Although very little is known about ADCYAP1 in its physiological context, it is believed to be derived from the nerve terminals within the median eminence and delivered into the portal circulation, where it acts as a hypophysiotropic neurohormone [17–19]. In addition, previous reports have suggested that ADCYAP1 produced within the pituitary gland works as a paracrine/autocrine factor [21, 22]. It remains unclear whether ADCYAP1 derived from the hypothalamus or paracrine/autocrine ADCYAP1 produced within the pituitary gland has the greatest effect on gonadotropin subunit gene expression. In the present study, we have shown that ADCYAP1 differently regulated mRNA expression for Lhb and Fshb in gonadotroph LβT2 cells in a pulse frequency-dependent manner. In addition, the GnRH receptor and the ADCYAP1R1 also were differentially expressed, depending on ADCYAP1 pulse frequency.
The differential regulation of the gonadotropins LH and FSH by hypothalamic GnRH has been well elucidated. In rat and primate models, high-frequency GnRH pulses increased the secretion of LH, whereas slower frequencies resulted in a decline in LH secretion and a rise in FSH secretion . Previous experiments using cultured pituitary cells or gonadotroph cell lines confirmed that Lhb gene expression was maximally stimulated by a GnRH pulse interval of 30 min, whereas Fshb gene expression was optimally stimulated by a GnRH pulse frequency of 2 h [25, 35]. In the present study, we again confirmed that the specific expression of either the Lhb or Fshb gene depends on GnRH pulse frequency (Fig. 2). Interestingly, pulsatile administration of ADCYAP1 also specifically increased the mRNA expression for Lhb and Fshb in a pulse frequency-dependent manner, in which high-frequency ADCYAP1 pulses (every 30 min) increased Lhb but lower-frequency pulses (120 min) preferentially increased Fshb. ADCYAP1 failed to stimulate the transcriptional activity of the Lhb and Fshb subunits significantly in static culture. Only the Cga promoters were increased significantly by ADCYAP1. As determined using real-time PCR, Lhb and Fshb gene expression levels were only modestly increased compared to the Cga level . These results are consistent with a previous observation . In spite of its weak effects on Lhb and Fshb gene expression in static stimulation, ADCYAP1 effectively regulated Lhb and Fshb expression when administered in a perifused pulsatile fashion.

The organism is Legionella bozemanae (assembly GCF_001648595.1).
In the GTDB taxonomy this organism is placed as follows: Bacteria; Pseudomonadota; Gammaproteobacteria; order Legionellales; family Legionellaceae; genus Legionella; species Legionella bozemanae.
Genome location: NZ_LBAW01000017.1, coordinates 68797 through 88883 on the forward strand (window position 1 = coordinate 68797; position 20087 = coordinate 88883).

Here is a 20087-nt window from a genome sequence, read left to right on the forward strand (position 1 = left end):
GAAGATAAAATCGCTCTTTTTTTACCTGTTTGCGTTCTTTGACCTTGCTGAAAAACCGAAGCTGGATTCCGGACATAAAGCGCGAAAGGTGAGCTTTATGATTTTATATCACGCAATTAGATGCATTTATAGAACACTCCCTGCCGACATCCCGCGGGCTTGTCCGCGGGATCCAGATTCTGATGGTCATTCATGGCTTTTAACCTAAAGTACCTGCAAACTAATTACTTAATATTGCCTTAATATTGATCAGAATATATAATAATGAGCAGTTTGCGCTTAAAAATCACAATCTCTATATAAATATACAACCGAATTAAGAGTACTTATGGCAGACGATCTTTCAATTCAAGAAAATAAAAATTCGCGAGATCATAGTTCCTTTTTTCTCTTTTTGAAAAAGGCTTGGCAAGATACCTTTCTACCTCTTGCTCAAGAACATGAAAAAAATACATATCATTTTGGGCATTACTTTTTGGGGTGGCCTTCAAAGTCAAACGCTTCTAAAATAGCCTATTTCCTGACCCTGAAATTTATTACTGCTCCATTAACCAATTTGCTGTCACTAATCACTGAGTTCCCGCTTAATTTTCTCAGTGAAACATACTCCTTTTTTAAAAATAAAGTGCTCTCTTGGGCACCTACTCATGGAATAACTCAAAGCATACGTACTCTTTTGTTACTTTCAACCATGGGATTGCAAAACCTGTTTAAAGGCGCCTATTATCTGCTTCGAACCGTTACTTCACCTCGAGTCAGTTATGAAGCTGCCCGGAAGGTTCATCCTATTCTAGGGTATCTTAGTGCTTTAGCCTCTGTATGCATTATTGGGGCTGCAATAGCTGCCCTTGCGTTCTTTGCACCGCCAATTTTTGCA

The pulsatile nature of GnRH secretion is well established [2, 3]; however, the pattern of ADCYAP1 release (continuous/tonic or pulsatile) has not yet been described. The effect of ADCYAP1 on Cga, Lhb, and Fshb mRNA expression levels depends on the mode of ADCYAP1 delivery [12, 27]. Previous reports demonstrated that pulsatile delivery of ADCYAP1 was a better signal for stimulating gonadotropin release compared with continuous delivery. In addition, in a recent rat study, anterior pituitary adcyap1 mRNA levels varied across the rat estrous cycle with higher levels on the evening of proestrus . These previous observations do not, however, provide direct evidence supporting the pulsatile release of ADCYAP1. Considering that Gnrh mRNA also is significantly increased in the proestrus after ovulation , ADCYAP1 might be released from the hypothalamus in a manner similar to that of GnRH.